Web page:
Korea commits US$4 million to immunise children in world's poorest countries

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South Korea renews pledge to Gavi, the Vaccine Alliance for 2018

South Korea: Gavi CEO Seth Berkley and Republic of Korea's 2nd Vice Minister for External Affairs Cho Hyun

Dr Seth Berkley meets Cho Hyun, the Republic of Korea's 2nd Vice Minister for Foreign Affairs, following today's agreement. Credit: Gavi/2017/J Fulker.

Geneva, 25 September 2017 – The Republic of Korea has committed US$4 million to Gavi, the Vaccine Alliance to fund its work over 2018, helping to reach hundreds of thousands of children across the developing world with lifesaving vaccines.

South Korea became the first East Asian donor to Gavi in 2010, and has since provided $15 million to the Vaccine Alliance. Today’s $4 million commitment, made at a signing ceremony at the Ministry of Foreign Affairs (MOFA) in Seoul, will be delivered in 2018 and will be funded through Korea’s Global Disease Eradication Fund.

Korea’s contribution will support the Vaccine Alliance’s mission to immunise 300 million children against deadly diseases like diarrhoea, pneumonia and measles between 2016 and 2020, preventing 5-6 million deaths.

“This important contribution to Gavi’s work will help protect hundreds of thousands of children across the developing world against deadly diseases,” said Dr Seth Berkley, CEO of Gavi, the Vaccine Alliance. “Korea has been a strong supporter of our work since 2010, and I’d like to thank the government and the people of Korea for their continued support.”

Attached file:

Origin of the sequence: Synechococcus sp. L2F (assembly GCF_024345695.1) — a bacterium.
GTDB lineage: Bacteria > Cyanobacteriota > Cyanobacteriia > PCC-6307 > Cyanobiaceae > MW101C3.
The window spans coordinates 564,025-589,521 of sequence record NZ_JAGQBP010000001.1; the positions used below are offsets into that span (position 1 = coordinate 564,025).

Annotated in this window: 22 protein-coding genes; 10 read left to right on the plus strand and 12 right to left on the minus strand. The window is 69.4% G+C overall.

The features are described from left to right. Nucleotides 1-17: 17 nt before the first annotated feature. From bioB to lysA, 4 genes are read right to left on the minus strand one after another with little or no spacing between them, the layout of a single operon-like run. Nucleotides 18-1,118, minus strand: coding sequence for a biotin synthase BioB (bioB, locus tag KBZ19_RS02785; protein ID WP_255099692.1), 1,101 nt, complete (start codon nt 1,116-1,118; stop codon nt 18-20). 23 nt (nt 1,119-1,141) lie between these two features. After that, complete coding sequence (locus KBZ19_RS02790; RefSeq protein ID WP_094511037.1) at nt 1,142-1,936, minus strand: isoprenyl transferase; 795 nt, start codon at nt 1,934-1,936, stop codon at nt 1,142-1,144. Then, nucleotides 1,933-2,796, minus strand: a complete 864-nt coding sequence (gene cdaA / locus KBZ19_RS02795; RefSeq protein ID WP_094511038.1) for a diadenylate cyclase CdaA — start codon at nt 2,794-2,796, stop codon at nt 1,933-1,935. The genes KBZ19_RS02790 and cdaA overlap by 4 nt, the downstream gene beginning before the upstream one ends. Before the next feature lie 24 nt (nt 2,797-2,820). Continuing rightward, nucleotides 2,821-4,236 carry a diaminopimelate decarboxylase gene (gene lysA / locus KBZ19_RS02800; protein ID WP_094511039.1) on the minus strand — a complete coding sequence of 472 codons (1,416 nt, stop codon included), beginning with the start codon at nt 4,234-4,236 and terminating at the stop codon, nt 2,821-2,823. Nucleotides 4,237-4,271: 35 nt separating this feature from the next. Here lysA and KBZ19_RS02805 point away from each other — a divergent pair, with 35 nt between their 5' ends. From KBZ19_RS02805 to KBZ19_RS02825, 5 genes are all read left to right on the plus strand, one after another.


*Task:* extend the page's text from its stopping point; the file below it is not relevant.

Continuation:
Cho Hyun, the Republic of Korea’s 2nd Vice Minister of Foreign Affairs, added: "It's always good to try something new, not just with new vaccines but also with new governance systems. That's why I'm glad that Gavi has been creative with its coordinated governance approach. I look forward to furthering our cooperation."

Gavi, the Vaccine Alliance is responsible for delivering vaccines to nearly 60% of the world’s children in 68 of the poorest countries. Since its inception in 2000 Gavi has helped to immunise nearly 640 million children and prevented the deaths of over 9 million children. It also funds the global stockpile of cholera, yellow fever, meningitis and Ebola vaccines, helping to prevent lethal pandemics.


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